Song 20, Monday, 7/15/2013 -- Love Like a Man by Ten Years After, written by Alvin Lee. You can find a YouTube video of the song here. The YT video visual is just a still of a record cover, but play the video and you will hear a really good song. This one is just a riff tune, but it's a very well done riff tune, based on a really hypnotic riff, and it's a fine reminder of just how good a riff tune can sound. Of course, Alvin Lee supplies some really impressive additional riffs in the guitar break, which is a large part of the appeal. I don't remember the first time I heard the song, but I think I might have heard someone play the riff even before I heard the song, and that riff was so good I had to hear it again. As many times as that riff comes around in the song, and as many times as I've heard this song, I've never gotten tired of hearing that riff, or the song. The music really carries this one, as the lyrics are not really that great, but at the same time they're not all that bad -- for years I couldn't figure out the first line, and when I actually got it one night while listening to the song, I thought it was actually kind of clever, and much better than I thought it might be.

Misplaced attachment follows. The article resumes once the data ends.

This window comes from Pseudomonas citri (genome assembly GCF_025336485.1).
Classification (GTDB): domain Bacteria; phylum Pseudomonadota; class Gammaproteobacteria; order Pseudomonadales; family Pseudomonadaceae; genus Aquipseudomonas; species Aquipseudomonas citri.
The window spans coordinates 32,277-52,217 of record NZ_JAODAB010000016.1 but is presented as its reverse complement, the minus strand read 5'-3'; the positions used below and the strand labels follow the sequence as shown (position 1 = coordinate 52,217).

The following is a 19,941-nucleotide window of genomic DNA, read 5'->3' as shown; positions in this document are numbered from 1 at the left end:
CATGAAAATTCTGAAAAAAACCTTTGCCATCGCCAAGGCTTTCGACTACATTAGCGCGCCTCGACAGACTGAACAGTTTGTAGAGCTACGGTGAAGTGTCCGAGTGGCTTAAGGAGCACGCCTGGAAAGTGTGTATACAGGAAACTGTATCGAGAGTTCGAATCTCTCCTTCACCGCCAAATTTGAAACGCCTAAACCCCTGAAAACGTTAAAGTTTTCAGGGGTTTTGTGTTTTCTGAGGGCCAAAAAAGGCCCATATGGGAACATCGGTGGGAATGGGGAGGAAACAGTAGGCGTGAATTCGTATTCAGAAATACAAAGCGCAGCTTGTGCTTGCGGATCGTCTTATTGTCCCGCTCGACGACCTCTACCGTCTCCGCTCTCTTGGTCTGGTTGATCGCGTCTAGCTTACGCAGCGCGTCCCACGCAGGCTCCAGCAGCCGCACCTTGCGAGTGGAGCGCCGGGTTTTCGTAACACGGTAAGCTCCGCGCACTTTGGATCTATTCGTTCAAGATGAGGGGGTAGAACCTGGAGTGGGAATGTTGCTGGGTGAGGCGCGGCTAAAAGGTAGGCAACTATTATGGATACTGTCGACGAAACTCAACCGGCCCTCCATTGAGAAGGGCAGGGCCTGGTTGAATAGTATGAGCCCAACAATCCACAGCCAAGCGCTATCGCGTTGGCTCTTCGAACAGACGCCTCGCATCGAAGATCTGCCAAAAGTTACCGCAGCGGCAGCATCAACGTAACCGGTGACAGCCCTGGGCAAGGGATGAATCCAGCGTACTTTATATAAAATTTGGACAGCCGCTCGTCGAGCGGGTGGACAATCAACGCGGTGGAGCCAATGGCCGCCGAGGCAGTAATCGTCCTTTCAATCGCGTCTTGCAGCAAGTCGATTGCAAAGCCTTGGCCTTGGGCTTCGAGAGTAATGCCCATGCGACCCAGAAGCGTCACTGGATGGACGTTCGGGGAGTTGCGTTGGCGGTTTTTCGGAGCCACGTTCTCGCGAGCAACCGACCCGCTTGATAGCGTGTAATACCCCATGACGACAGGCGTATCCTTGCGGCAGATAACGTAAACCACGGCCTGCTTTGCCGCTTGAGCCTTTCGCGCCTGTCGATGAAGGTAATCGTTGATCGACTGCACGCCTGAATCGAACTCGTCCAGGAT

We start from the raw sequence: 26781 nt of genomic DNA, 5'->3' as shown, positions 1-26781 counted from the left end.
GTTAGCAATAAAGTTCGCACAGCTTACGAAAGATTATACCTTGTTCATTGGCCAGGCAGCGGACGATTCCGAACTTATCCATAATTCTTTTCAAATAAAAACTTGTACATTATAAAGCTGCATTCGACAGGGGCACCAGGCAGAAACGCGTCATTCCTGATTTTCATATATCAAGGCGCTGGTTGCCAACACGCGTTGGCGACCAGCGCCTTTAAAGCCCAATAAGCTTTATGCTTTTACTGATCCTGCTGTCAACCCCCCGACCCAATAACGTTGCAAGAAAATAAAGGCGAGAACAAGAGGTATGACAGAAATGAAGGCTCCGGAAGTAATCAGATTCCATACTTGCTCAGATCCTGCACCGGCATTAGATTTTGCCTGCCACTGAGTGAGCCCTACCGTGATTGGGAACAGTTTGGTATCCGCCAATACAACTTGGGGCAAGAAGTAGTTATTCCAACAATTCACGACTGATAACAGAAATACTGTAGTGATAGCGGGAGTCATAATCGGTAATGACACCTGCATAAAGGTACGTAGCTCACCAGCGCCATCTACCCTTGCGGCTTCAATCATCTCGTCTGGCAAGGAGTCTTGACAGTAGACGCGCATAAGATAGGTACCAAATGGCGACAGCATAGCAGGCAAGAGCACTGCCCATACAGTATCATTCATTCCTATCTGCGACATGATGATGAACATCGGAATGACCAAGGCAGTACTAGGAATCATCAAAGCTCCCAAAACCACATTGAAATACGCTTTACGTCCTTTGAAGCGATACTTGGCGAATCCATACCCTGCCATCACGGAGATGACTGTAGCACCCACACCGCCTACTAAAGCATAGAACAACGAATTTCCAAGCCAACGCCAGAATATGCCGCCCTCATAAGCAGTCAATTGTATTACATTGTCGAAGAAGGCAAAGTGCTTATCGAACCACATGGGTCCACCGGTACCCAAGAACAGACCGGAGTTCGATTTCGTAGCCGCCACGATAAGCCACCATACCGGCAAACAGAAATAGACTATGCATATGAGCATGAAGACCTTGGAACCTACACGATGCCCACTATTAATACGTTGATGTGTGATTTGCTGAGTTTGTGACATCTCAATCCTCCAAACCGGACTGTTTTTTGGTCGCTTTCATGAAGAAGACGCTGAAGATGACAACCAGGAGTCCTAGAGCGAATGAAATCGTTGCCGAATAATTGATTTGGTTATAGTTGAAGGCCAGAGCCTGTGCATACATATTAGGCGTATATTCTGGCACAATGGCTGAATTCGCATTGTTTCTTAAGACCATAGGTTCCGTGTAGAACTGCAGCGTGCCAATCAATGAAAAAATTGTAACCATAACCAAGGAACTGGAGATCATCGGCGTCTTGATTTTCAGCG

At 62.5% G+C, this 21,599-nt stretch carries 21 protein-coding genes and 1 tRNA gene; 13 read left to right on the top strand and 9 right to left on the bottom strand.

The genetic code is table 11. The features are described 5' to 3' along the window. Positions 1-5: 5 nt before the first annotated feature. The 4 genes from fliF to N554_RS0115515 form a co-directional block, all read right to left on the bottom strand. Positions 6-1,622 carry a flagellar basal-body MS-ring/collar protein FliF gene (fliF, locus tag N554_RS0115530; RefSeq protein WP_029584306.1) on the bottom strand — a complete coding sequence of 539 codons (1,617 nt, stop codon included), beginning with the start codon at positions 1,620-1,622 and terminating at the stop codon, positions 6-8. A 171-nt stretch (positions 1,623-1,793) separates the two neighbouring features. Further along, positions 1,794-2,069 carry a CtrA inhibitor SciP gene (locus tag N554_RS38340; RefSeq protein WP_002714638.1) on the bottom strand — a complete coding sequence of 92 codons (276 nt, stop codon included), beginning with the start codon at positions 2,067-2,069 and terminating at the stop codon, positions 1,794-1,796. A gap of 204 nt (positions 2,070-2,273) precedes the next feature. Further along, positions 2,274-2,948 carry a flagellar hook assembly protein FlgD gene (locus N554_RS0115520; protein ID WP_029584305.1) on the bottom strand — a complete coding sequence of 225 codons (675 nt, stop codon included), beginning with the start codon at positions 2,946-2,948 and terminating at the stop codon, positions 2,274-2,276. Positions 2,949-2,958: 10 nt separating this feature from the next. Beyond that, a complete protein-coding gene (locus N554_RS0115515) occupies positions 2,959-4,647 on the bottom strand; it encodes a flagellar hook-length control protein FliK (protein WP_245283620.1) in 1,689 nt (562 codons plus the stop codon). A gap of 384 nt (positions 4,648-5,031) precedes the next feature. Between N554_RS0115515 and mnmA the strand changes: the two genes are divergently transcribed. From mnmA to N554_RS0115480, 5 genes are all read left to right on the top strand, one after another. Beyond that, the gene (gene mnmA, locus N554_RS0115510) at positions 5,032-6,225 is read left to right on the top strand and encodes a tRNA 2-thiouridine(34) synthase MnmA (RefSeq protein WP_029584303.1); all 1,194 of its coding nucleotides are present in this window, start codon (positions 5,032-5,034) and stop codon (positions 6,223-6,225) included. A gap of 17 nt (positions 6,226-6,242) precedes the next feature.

Song 19, Sunday, 7/14/2013 -- Glory Train by Johnny Rivers, written by James "Jim" Hendricks. You can find a YouTube video of the song here. The YT video visual is a bunch of stills of different freight and passenger trains, but it's more to look at than a lot of these YouTube song videos, and once again, it's a really good song. Johnny Rivers had a big hit in the summer of '64 with his version of Chuck Berry's Memphis, a record I heard and really liked, knowing nothing about Berry or any of the other '50s rockers. My Ohio cousin Jimmy also liked the record, and I remember him playing it when we visited the Bowling Green relatives that summer. I knew and liked a few other JR records, but I didn't know much about his Slim Slo Slider album, which was named for its Van Morrison cover title track, until I picked up a copy of it while living in Berkeley in the '80s. Besides this song, the record also has a few other gems, including 2 Gram Parsons covers, at least one of which is likely to end up on this list if it gets long enough. The songwriter on this one is a guy with an interesting history that included membership in a couple of early '60s folk groups with people who later became part of The Lovin' Spoonful and The Mamas and the Papas, as well as marriage to Mama Cass Elliot.